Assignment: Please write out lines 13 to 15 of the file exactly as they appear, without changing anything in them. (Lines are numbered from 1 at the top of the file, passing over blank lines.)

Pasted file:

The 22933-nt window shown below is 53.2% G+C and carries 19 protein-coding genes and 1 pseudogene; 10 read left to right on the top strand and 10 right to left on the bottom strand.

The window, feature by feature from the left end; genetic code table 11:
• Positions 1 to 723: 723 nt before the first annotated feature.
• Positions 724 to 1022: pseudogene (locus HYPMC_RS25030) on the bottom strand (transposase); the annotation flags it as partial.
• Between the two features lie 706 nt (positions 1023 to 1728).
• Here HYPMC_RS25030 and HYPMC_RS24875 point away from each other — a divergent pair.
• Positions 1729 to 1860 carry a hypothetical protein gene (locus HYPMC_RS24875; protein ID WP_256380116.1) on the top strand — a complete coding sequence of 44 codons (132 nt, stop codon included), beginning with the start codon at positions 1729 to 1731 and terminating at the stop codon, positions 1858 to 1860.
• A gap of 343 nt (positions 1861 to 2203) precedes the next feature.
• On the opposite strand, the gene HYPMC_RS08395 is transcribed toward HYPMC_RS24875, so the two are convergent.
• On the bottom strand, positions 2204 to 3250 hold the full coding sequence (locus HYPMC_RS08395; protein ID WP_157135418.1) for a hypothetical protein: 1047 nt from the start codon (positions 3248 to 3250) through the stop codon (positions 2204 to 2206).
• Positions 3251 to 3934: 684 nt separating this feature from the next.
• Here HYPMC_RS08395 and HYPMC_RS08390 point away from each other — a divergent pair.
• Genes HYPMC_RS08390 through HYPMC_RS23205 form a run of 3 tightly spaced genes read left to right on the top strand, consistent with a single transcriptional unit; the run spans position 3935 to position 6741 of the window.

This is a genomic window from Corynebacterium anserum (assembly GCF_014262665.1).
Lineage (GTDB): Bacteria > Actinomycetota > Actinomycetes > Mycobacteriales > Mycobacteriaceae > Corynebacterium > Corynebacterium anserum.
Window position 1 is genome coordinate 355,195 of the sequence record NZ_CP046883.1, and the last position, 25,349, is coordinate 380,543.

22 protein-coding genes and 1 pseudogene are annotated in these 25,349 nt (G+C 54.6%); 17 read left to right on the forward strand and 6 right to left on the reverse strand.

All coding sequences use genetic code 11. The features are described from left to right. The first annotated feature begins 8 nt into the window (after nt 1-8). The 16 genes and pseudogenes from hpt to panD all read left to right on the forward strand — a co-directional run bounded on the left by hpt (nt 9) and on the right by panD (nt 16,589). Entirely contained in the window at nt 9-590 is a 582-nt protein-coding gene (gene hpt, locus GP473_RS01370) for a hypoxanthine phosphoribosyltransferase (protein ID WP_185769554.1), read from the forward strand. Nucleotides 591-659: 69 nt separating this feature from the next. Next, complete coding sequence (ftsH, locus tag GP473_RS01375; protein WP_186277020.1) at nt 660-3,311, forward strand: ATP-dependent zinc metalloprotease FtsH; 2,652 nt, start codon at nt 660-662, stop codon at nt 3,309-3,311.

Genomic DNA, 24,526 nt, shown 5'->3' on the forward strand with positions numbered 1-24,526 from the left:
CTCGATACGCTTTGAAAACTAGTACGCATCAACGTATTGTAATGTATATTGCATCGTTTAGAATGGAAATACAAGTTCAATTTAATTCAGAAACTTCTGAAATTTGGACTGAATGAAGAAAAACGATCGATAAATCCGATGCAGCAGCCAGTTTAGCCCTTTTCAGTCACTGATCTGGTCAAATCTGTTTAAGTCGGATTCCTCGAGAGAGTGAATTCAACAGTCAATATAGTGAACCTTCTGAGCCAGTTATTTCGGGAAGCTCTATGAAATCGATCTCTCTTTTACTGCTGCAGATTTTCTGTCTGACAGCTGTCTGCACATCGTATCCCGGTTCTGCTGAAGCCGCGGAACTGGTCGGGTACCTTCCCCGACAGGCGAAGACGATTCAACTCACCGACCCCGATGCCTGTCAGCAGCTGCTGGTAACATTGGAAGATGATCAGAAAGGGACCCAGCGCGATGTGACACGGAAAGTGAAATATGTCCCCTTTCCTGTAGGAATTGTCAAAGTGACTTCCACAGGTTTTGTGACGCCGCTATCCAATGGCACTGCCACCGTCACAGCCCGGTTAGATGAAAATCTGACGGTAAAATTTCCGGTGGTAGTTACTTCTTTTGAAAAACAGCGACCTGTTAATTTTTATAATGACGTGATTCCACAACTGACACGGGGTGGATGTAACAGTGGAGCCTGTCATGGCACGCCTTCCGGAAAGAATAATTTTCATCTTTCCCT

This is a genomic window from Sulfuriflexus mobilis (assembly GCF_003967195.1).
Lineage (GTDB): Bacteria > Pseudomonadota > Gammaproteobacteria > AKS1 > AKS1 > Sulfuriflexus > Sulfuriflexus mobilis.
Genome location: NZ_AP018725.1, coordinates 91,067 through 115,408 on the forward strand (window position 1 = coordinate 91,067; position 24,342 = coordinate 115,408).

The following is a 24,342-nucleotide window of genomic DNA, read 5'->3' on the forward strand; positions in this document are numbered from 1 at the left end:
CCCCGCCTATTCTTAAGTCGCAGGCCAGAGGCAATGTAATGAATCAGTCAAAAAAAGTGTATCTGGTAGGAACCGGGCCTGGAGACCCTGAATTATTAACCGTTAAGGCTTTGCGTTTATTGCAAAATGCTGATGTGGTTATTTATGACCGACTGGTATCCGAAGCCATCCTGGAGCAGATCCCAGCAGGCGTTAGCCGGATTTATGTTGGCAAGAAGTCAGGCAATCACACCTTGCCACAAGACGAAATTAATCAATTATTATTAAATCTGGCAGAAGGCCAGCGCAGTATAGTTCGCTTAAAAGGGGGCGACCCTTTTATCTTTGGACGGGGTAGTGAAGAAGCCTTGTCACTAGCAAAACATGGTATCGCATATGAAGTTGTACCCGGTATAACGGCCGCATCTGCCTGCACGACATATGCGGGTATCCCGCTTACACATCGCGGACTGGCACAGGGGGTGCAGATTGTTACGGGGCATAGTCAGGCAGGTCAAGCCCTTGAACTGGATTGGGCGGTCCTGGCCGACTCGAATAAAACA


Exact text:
• Genes HYPMC_RS08390 through HYPMC_RS23205 form a run of 3 tightly spaced genes read left to right on the top strand, consistent with a single transcriptional unit; the run spans position 3935 to position 6741 of the window.

This is a genomic window from Corynebacterium anserum (assembly GCF_014262665.1).
Lineage (GTDB): Bacteria > Actinomycetota > Actinomycetes > Mycobacteriales > Mycobacteriaceae > Corynebacterium > Corynebacterium anserum.